LINCOLN is an old and easy-paced city whose mighty cathedral, the third largest in England, remains the county's outstanding attraction. Reaching high into the sky from the top of a steep hill, its triple towers are visible for miles across the surrounding flatlands. This conspicuous spot was first fortified by the Celts, who called their settlement Lindon, "hillfort by the lake", a reference to the pools formed by the River Witham in the marshy ground below. In 47 AD the Romans occupied Lindon and built a fortified town, which subsequently became Lindum Colonia, one of the four regional capitals of Roman Britain.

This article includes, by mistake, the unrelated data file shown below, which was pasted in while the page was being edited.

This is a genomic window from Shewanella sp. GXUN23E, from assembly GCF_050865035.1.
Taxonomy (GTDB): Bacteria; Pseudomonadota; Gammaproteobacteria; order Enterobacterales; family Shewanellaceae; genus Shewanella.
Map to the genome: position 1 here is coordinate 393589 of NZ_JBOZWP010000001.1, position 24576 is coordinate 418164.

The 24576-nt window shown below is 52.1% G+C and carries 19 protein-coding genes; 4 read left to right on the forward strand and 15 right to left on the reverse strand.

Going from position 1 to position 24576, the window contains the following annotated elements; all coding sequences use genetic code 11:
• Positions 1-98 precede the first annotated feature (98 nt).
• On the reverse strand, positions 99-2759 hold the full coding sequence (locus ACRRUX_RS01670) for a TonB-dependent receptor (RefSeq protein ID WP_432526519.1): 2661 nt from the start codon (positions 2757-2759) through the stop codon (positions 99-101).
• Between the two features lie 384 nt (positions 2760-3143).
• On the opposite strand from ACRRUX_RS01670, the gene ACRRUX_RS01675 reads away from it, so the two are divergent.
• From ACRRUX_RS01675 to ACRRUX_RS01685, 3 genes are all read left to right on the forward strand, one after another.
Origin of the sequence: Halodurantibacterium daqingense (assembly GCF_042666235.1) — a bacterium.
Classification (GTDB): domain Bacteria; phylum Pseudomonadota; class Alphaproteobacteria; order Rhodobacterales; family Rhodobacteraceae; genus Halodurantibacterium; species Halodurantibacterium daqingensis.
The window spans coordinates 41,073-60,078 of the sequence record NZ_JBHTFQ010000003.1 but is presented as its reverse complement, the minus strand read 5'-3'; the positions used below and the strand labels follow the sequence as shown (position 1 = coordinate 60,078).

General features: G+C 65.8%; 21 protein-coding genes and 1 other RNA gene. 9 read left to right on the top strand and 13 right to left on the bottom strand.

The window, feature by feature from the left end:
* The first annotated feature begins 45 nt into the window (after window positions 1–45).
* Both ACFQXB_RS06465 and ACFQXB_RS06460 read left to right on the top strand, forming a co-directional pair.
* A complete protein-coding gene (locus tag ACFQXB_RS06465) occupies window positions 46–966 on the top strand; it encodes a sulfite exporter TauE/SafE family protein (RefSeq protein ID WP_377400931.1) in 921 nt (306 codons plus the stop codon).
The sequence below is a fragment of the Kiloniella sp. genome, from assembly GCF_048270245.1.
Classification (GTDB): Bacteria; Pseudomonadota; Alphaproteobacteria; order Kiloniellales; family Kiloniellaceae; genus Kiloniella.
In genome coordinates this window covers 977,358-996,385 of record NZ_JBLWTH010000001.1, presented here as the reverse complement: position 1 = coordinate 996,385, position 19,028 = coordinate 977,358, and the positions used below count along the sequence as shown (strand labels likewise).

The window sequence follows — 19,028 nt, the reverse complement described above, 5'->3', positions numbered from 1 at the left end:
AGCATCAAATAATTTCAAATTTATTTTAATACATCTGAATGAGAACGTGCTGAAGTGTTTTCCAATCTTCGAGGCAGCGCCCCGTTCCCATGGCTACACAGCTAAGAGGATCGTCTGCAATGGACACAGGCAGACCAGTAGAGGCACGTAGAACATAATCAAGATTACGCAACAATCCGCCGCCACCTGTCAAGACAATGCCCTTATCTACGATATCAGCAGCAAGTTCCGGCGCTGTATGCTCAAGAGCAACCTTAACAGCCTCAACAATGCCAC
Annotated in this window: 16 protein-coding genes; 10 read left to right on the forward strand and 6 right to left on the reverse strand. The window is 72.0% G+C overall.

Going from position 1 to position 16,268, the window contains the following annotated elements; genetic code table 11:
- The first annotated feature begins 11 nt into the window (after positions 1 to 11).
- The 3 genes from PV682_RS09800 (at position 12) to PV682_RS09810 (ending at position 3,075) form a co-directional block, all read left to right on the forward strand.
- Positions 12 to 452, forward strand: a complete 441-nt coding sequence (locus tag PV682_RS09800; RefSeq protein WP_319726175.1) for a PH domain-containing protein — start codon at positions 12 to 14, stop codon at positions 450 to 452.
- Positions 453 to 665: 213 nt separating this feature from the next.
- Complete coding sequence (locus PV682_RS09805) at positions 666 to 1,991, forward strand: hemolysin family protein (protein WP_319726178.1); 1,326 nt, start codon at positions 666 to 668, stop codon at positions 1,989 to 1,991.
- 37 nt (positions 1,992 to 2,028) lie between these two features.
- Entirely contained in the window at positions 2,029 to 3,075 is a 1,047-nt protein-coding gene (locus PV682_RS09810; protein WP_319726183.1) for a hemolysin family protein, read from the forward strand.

Today, only fragments of the Roman city survive, mostly pieces of the third-century town wall, and these are outdone by reminders of Lincoln's medieval heyday, which began during the reign of William the Conqueror with the construction of the castle and cathedral. Lincoln flourished, first as a Norman power base and then as a centre of the wool trade with Flanders until 1369, when the wool market was transferred to neighbouring Boston. It was almost five hundred years before the town revived, the recovery based upon its manufacture of agricultural machinery and drainage equipment for the neighbouring fenlands. As the nineteenth-century town spread south down the hill and out along the old Roman road – the Fosse Way – so Lincoln became a place of precise class distinctions: the Uphill area, spreading north from the cathedral, became synonymous with middle-class respectability, Downhill with the proletariat. It's a distinction that remains – locals selling anything and everything still put Uphill in brackets to signify a better quality of merchandise.